The selfie has a noble pedigree. Self-portraiture is a respected aspect of both modern and traditional art. Self-portraits in art history bring to mind such famous artists as: Vincent Van Gogh, Paul Gaugin, Frida Kahlo, and David Hockney. Most artists have tried their hand at a self-portrait sometime in their career. And there are as many different approaches to the subject as there are artists. David Hockney, a modern painter, gave us an honest, objective self-portrait as a 17-year-old. Frida Kahlo’s self-portraits explored her complex psychological states resulting from an early accident and a problematic marriage to Diego Rivera. Rembrandt painted his life story through many portraits: as a successful young man and later as a wiser, braver senior. Picasso, in a stripped-down style, confronted his fear of old age and death. The American photographer Cindy Sherman has used her self-portraits as a means of exploring what it meant to be a contemporary woman in all its restrictions and opportunities.
And now we have the selfie. Technology has given the self-portrait explosive potential for social contact. The art of the self-portrait is as close as your phone.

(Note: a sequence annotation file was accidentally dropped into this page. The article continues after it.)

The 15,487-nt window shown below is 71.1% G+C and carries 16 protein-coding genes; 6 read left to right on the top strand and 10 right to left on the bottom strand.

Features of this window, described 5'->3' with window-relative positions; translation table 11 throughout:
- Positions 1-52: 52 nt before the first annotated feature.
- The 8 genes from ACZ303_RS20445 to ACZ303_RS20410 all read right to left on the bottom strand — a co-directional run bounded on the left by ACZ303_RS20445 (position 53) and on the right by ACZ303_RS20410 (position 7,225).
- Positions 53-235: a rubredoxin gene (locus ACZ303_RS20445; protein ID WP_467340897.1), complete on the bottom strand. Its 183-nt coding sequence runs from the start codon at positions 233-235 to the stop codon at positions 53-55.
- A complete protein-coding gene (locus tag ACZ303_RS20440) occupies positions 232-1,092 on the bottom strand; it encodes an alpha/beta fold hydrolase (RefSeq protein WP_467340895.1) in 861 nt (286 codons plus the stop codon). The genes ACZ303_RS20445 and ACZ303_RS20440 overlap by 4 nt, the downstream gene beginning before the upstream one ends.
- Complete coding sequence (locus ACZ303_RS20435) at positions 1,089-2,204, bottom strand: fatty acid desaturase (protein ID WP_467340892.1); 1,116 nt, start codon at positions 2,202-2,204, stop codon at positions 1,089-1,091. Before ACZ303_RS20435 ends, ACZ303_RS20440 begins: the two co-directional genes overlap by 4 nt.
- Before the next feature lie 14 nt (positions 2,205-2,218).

In the past, artists have used their self-portraits as a kind of business card: “here I am and this is the quality you can expect”. This was important to artists who relied on the patronage of the rich and titled. The modern selfie often shows the things we are interested in, our passions or our fears; what we had for dinner. This approach can illustrate our world view as well as our emotional being.
Like Magne in the Netflix show Ragnarok who envisioned himself as a reincarnation of the Norse god Thor, an artist can envision themself as a better self or someone they are striving to be or could emulate. Are we remembering an Alice in Wonderland who was caught between childhood and adulthood or a cyborg of the late 21st century?
This is the season of introspection: Take some time to look at yourself, try your hand at a self-portrait or a selfie. Let your imagination soar! The Monashee Arts Council is calling for entries into our March show “Through the Looking Glass or the Selfie”. All media will be accepted.
Applications are available at the Village Gallery and online at the monasheeartscouncil.com. Deadline for entries is February 25th. Call 778-473-3029 for more information.